The Red Wine Diet
Wine is also a potential source of small amounts of chromium. Although mean concentrations were similar for red and white wines tested in France, the red wine ranged from 7 to 90 g Cr L and the white wine ranged from 7 to 44 g Cr L. The chromium concentrations of 94 of all wines tested were
A normal glass of wine, measure of spirits, or half a pint of beer contains approximately ii ml of alcohol (about 9 g). One small glass of wine is approximately 100 ml wine is normally at least ii per cent alcohol therefore 11 100 X i00 ml ii ml. This amount is about i unit. A similar calculation shows that a shot (25 ml) of whisky (which is 43 per cent alcohol) contains ii ml alcohol, and half a pint (284 ml) of beer (3.8 per cent) contains ii ml alcohol. These are only very approximate measurements as drinks vary in strength (especially beer and wine) and wine glasses vary in size. Measures of wine, for example, are often i25 ml and servings are sometimes much larger than this. So a large glass of a strong red wine (i4 per cent) or a can of extra strong lager (6 per cent or higher) may contain 3 units of alcohol. Moreover, there is no international measure of a standard unit of alcohol.
It seems clear that alcohol reduces the level of 'bad' cholesterol in the blood (known as LDL) while increasing the level of 'good' cholesterol (HDL). It dilates blood vessels and lowers blood pressure (but chronic alcohol intake increases it). A decrease in colon cancer and Alzheimer's disease have also been associated with moderate drinking. There is evidence, in particular, that one or perhaps two glasses of red wine a day may be beneficial. This is the so-called 'French paradox', for the level of heart disease in France is one of the lowest in the world despite a diet traditionally rich in animal fats. The French also drink more red wine than other countries, and evidence seems to suggest that components in the grapes, polyphenols such as resveratrol, may be partly responsible for the low level of heart disease. One theory put forward is that this is due to the antioxidant effects of the polyphenols. Antioxidants such as vitamins C and E can react with and remove reactive...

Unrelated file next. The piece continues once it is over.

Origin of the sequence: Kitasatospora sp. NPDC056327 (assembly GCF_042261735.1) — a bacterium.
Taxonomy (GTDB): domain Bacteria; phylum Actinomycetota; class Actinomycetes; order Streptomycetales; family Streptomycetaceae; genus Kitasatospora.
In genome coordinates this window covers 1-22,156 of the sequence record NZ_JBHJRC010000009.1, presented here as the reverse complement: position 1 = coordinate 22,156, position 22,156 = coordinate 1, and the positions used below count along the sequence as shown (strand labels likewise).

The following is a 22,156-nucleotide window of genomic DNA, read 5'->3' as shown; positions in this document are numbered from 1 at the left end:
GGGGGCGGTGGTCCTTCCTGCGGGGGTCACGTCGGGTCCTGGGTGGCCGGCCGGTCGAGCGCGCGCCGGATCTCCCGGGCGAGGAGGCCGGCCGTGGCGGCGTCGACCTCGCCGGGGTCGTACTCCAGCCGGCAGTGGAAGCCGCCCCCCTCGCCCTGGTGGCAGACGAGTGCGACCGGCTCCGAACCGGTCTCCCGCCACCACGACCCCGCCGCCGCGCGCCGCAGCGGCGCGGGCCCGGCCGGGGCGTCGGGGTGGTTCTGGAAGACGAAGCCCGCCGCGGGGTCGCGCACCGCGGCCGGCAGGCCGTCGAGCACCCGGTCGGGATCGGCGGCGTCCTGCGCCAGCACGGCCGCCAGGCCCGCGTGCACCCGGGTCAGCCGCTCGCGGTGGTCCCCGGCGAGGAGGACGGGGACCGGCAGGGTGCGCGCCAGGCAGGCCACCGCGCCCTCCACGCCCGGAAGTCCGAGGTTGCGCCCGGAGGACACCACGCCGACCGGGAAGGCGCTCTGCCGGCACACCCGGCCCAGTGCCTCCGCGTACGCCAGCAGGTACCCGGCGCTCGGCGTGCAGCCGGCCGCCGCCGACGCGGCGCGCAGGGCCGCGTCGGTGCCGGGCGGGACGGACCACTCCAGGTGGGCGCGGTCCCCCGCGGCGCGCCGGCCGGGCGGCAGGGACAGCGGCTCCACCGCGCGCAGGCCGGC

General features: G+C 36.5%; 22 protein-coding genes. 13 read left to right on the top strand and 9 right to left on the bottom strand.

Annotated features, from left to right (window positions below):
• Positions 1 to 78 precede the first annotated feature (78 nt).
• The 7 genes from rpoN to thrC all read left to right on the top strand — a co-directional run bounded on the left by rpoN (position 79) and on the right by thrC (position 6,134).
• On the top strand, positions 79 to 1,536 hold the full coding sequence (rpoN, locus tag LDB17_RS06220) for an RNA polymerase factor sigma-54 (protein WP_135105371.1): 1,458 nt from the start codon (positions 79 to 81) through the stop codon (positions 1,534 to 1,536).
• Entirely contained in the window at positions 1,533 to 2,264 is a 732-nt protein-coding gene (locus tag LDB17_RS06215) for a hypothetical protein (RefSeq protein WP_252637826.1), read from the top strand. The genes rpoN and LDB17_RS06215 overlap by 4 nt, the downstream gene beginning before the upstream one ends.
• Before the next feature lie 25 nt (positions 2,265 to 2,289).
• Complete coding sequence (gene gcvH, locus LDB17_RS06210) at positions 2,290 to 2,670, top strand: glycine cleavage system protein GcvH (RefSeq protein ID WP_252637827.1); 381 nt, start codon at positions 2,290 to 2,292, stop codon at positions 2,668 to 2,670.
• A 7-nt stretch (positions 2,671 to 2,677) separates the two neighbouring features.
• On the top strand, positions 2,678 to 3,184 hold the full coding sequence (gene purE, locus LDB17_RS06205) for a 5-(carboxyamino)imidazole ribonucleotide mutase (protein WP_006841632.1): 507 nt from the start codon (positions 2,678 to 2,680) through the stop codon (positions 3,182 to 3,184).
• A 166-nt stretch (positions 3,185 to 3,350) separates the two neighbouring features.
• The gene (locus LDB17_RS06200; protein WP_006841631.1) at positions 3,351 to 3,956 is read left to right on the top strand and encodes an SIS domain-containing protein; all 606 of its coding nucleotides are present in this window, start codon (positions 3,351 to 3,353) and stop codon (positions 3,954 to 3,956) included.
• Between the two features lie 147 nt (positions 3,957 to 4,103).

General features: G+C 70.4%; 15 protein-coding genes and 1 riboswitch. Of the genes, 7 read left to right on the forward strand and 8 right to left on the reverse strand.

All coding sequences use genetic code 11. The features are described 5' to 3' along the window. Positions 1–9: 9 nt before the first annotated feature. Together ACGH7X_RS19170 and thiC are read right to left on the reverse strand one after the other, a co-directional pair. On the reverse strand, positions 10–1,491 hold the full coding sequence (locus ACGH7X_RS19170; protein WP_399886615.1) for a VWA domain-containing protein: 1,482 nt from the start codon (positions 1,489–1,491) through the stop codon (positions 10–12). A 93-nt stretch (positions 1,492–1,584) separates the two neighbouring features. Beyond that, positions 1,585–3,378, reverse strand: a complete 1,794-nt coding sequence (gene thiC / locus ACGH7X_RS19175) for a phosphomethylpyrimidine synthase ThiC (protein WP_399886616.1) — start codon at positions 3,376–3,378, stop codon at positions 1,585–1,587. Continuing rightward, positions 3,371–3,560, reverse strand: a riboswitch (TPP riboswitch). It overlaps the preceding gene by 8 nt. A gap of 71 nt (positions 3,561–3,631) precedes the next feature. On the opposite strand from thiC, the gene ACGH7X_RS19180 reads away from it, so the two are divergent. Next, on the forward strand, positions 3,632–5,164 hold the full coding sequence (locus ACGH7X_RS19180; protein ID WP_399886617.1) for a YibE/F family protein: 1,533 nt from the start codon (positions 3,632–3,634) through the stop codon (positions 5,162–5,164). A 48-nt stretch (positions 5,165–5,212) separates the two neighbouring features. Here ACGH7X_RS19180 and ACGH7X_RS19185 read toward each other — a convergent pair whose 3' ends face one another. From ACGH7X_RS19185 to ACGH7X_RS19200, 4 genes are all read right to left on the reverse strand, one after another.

Of red wine grapes (especially Cabernet Sauvignon grapes) affect the levels in the body of a substance called endothelin-i, which constricts blood vessels. Compounds that block the production of this may reduce the fatty streaks in blood vessels and decrease heart attacks. Red wine also, apparently, leads to the dilation of blood vessels and stops red blood cells from clumping, another factor in heart disease.4
Delphinidin The delphinidin gene codes for an enzyme closely related to the cyanidin gene and modifies the antho-cyanin dihydrokaempferol and directs pigment synthesis into the delphinidin pathway. Expression of this gene is responsible for the blue violet colours of violas, delphiniums and grapes. Delphinidin, an active compound of red wine, inhibits endothelial cell apoptosis via the nitric oxide pathway and regulation of calcium homeostasis.
There is evidence that in humans similar mechanisms underlie the development of atherosclerosis. Focal expression of ICAM-1, VCAM-1, PECAM-1, E-selectin and P-selectin has been demonstrated in atherosclerotic plaques (Davies et al. 1993 Johnson-Tidey et al. 1994). Levels of soluble adhesion molecules, most likely derived from proteolytic cleavage from the cell surface, have been suggested to serve as independent predictive markers for cardiovascular events (Mulvihill et al. 2002). In particular, soluble ICAM-1 has been attributed a specific role as a prognostic factor in apparently healthy subjects. However, their clinical value, i.e. their sensitivity and-even more important-their specificity, appears at least questionable. P-selectin is implicated in atherothrombosis by mediating leucocyte-endothelium, leucocyte-platelet and platelet-platelet interactions (Merten et al. 2000 Vestweber and Blanks 1999). Interestingly, gallic acid has recently been shown to inhibit...
The cause of his poisoning was traced to lead in the wine he drank. He had a weekend cottage in the mountains in Spain, and there he had bought local pottery. One favourite piece was a three-litre jug which fitted neatly in the fridge, and in which he stored his favourite drink, made from red wine, fresh fruit, and lemonade. This was left to chill and would keep for days. He had not been aware that this jug had a lead glaze which had not been properly fired, and as a consequence the lead continually leached into the drink.
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